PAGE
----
**Application of Benford's Law for Quality Assessment of Preventive Screening Data**
**Starunova O.A., Rudnev S.G., Ivanova A.E., Semenova V.G., Starodubov V.I.**
*Russian Research Institute of Health, Moscow, Russia*

**Abstract**. An empirical Benford's law which describes the probability of the appearance of certain first significant digits in many distributions taken from real life, is used to identify anomalies in various kinds of data. Our aim was to test Benford's law to assess the quality of mass preventive screening data on the example of bioelectrical impedance analysis (BIA) data from Moscow health centers. As was shown earlier, such a data is characterized by a high level of contamination by artificially generated and falsified data. A generated 2010–2019 database of BIA measurements contained 1361019 measurement records in the age range of the examined persons from 5 to 96 years. Application of the expert quality assessment algorithm, which was used as a reference for evaluation of the effectiveness of Benford analysis, revealed a high percentage of incorrect data (66.5 %) which was dominated by falsified data. To characterize the degree of the data compliance with Benford's law, the mean absolute deviations of the frequency distributions of the first and first two significant digits deviations from the proper values and chi-squared statistics for the tenth powers of the standardized resistance, reactance, and resistance index values were assessed for each health center. A significant correlation was observed between the data deviation from Benford's law and the percentage of incorrect data as provided by the expert quality assessment algorithm (ρ_{max} = 0.66 and 0.62 for the mean absolute deviations and χ^{2} statistics, respectively, based on the resistance value and the first significant digit). It is suggested that deviation of the BIA data from Benford's law serves as a sufficient, but not a necessary, condition for their contamination. For those health centers, in which most of the incorrect data were represented by multiple measurements of the same person under the guise of different ones, the data were in good agreement with Benford's law. If the structure of incorrect data was dominated by measurements of the calibration block, software emulations of BIA measurements and outliers, then the use of Benford's law made it possible to effectively rank health centers by the level of data authenticity.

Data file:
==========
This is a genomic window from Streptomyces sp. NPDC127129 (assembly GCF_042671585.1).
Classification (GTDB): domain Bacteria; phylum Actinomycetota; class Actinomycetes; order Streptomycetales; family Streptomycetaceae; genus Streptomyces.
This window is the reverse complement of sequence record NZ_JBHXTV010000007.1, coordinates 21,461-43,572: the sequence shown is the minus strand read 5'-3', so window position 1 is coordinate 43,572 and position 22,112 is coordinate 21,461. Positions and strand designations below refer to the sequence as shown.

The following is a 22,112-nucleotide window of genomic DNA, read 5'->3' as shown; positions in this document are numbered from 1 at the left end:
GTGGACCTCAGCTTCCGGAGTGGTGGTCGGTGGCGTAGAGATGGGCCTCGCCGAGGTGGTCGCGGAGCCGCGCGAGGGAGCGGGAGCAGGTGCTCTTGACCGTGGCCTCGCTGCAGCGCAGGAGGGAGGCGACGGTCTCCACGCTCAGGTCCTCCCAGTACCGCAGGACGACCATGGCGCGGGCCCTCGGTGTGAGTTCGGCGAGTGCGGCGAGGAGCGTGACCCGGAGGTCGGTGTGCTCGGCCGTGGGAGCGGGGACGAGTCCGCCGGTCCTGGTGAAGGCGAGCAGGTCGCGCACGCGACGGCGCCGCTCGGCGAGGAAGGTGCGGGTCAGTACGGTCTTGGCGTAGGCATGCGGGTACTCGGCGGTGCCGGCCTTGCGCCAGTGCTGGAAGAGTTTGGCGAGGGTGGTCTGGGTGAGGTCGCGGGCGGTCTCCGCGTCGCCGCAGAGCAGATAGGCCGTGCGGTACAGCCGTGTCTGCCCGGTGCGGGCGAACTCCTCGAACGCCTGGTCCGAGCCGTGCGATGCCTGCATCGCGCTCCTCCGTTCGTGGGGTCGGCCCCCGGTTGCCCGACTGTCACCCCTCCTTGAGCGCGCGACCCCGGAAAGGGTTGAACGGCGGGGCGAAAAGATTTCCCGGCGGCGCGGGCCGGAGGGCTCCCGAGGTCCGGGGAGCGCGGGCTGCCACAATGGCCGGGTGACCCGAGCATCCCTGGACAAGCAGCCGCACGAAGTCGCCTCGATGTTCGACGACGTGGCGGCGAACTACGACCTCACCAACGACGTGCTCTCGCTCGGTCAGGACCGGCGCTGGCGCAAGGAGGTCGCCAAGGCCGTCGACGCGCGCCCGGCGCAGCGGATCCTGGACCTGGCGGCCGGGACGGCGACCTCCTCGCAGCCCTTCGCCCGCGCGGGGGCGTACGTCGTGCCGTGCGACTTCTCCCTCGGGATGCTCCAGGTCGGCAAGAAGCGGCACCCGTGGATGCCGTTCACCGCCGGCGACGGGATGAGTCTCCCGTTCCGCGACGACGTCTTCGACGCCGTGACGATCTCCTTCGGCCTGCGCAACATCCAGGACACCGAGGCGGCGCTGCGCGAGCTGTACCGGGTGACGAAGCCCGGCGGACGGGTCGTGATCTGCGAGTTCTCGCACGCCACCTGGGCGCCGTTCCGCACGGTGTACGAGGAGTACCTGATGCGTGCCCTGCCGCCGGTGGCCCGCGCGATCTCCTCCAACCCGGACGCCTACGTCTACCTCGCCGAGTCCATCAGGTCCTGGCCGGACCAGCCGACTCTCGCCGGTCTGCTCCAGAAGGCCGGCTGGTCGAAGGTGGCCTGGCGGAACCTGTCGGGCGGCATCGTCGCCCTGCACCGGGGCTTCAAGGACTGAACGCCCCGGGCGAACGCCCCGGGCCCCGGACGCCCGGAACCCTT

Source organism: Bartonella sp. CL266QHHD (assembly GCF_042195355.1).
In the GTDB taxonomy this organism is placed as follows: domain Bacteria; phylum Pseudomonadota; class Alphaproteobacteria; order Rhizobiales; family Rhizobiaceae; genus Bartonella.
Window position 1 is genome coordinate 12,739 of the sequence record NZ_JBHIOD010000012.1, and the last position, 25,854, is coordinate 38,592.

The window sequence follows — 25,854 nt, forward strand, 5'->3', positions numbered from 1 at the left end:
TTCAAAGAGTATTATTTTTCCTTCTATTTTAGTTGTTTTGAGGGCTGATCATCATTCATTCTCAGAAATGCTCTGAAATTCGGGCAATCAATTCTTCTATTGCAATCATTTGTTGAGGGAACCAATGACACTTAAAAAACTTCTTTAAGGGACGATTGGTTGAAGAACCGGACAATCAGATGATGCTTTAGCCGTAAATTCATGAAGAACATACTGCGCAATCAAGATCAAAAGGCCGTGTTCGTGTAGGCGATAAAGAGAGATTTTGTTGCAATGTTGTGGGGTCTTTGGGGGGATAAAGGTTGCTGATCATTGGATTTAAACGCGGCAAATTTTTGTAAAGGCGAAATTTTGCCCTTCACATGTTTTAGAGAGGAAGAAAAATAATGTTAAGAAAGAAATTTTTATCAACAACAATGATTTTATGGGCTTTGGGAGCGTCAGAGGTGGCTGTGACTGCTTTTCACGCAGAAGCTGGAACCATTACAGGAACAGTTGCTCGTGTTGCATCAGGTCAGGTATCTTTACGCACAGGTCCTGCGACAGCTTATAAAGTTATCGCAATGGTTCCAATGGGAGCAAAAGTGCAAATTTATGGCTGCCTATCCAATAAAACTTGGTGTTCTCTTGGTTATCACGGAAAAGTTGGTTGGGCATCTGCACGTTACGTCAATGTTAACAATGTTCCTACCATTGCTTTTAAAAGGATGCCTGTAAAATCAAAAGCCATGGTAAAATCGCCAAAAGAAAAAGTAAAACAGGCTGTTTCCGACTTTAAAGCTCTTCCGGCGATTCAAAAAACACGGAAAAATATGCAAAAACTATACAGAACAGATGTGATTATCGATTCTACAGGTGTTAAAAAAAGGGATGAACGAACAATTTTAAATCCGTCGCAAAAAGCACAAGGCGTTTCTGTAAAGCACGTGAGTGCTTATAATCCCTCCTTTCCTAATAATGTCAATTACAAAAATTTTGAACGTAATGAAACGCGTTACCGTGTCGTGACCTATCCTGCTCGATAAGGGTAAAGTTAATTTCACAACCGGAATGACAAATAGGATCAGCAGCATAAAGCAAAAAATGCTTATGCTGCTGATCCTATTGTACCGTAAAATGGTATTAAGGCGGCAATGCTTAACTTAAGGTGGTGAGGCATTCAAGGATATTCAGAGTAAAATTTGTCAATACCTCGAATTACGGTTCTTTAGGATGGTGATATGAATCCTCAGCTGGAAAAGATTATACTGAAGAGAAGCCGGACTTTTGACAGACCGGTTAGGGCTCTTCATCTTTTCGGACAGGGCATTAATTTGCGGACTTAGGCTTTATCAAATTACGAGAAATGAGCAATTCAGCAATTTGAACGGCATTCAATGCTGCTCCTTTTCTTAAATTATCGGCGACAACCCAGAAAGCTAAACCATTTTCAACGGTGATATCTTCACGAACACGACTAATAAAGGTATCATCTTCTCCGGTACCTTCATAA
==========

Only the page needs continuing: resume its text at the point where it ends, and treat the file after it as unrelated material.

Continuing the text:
**Key words**: *health centers, preventive screening, big data, bioelectrical impedance analysis, data quality, expert quality assessment algorithm, Benford's law.*